1) Rhythmic repetition and rhythmic even-ness, come from ancient use of music as accompaniment and regulator of the steps for popular dance. As workers move better to a chantey, or soldiers march to a drum or song, so dancers need a beat for their feet. This persisted into Classical musical forms as the Gigue, the Allemande and all the elements of the Baroque Suite (which was finally no longer a dance mode). Rock, Country and Jazz music still lockstep to the beat of the measure, creating the symmetrical sound to which our society is attuned. For peoples of the world who have complex and subtle metrical cadences, our Western music seems altogether too measured and tight.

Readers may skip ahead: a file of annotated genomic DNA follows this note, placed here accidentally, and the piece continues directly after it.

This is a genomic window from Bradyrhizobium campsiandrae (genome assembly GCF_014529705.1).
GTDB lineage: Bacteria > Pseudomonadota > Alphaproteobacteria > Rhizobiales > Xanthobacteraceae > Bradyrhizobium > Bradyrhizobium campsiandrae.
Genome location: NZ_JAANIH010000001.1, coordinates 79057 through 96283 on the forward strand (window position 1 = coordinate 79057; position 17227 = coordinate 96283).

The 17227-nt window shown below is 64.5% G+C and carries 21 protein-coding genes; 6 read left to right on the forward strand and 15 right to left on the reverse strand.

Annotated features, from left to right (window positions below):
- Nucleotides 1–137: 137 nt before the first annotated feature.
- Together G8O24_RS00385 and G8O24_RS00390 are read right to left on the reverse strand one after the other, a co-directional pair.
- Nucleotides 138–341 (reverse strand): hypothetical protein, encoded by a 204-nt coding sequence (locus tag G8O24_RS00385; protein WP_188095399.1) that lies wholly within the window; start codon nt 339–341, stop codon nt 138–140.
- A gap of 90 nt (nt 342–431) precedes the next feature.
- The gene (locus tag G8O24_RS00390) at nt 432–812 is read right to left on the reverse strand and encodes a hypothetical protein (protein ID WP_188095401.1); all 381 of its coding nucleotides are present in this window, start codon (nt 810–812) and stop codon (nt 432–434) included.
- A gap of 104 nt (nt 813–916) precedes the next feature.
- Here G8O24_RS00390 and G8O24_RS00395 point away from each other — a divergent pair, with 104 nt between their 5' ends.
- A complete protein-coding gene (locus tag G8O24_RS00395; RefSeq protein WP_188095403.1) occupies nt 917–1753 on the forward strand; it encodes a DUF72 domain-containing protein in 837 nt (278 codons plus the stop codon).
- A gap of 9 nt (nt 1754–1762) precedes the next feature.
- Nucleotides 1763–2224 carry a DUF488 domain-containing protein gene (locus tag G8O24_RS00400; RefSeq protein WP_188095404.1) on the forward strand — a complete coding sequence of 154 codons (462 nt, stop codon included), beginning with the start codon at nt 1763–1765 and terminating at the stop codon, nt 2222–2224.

2) In the West we have developed large instrumental ensembles which have the problem of the voices sounding exactly together. If you are going to have Harmony and an Orchestra, you will have to synchronize. In the 18th century the Conductor tapped the beat out with his baton and that was his primary function, although smaller ensembles could follow the bow of the first violin as a baton of sorts. This need for multi-instrument synchronizing lies behind the modern teacher's insistence that the young student count out "ONE and TWO and..." evenly. And if there is question, that instrument of musical torture, the Metronome, can be brought out. Recordings in the last fifty years have become increasingly firm about exact timing, often to the extent of sounding mechanical. The great pianist Alfred Cortot (l877-1962) in his wonderful recordings of the four Chopin Ballades in the l930's, used subtle rhythmic variations as part of his interpretation, possibly following Chopin himself since he studied in his youth with the last of Chopin's students. Or consider the way Casals played the Bach Cello Suites, with their subtle and meaningful off-time variances. The term Rubato is literally "robbing" some time from a measure at one end and restoring it in synchronization at the other end of the phrase. If one wonders why we have become so mechanized, just take a look at the hundred piece Symphony Orchestra,. a little music making factory where everything must fit perfectly. One can even compare the Orchestra with a well run office of a major insurance company, precisely integrating a host of varying functions.